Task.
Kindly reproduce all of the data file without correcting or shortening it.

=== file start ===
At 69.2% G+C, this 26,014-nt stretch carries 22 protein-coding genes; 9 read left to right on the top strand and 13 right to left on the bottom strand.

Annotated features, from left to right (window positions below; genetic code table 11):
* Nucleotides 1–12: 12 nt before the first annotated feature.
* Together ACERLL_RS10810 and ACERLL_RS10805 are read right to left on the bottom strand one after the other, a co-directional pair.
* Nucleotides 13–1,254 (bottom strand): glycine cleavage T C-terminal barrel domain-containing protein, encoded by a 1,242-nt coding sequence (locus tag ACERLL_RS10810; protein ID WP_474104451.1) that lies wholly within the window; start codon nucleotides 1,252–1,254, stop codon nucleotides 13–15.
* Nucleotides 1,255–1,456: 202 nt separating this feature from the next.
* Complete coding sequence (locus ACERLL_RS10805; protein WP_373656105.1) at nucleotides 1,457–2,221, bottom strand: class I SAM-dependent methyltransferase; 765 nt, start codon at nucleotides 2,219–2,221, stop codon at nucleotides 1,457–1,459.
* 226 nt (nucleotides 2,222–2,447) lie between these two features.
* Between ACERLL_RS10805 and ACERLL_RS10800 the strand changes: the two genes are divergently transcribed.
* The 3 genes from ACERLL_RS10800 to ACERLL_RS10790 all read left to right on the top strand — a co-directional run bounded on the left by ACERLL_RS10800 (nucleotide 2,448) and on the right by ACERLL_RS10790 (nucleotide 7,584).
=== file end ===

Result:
At 69.2% G+C, this 26,014-nt stretch carries 22 protein-coding genes; 9 read left to right on the top strand and 13 right to left on the bottom strand.

Annotated features, from left to right (window positions below; genetic code table 11):
* Nucleotides 1–12: 12 nt before the first annotated feature.
* Together ACERLL_RS10810 and ACERLL_RS10805 are read right to left on the bottom strand one after the other, a co-directional pair.
* Nucleotides 13–1,254 (bottom strand): glycine cleavage T C-terminal barrel domain-containing protein, encoded by a 1,242-nt coding sequence (locus tag ACERLL_RS10810; protein ID WP_474104451.1) that lies wholly within the window; start codon nucleotides 1,252–1,254, stop codon nucleotides 13–15.
* Nucleotides 1,255–1,456: 202 nt separating this feature from the next.
* Complete coding sequence (locus ACERLL_RS10805; protein WP_373656105.1) at nucleotides 1,457–2,221, bottom strand: class I SAM-dependent methyltransferase; 765 nt, start codon at nucleotides 2,219–2,221, stop codon at nucleotides 1,457–1,459.
* 226 nt (nucleotides 2,222–2,447) lie between these two features.
* Between ACERLL_RS10805 and ACERLL_RS10800 the strand changes: the two genes are divergently transcribed.
* The 3 genes from ACERLL_RS10800 to ACERLL_RS10790 all read left to right on the top strand — a co-directional run bounded on the left by ACERLL_RS10800 (nucleotide 2,448) and on the right by ACERLL_RS10790 (nucleotide 7,584).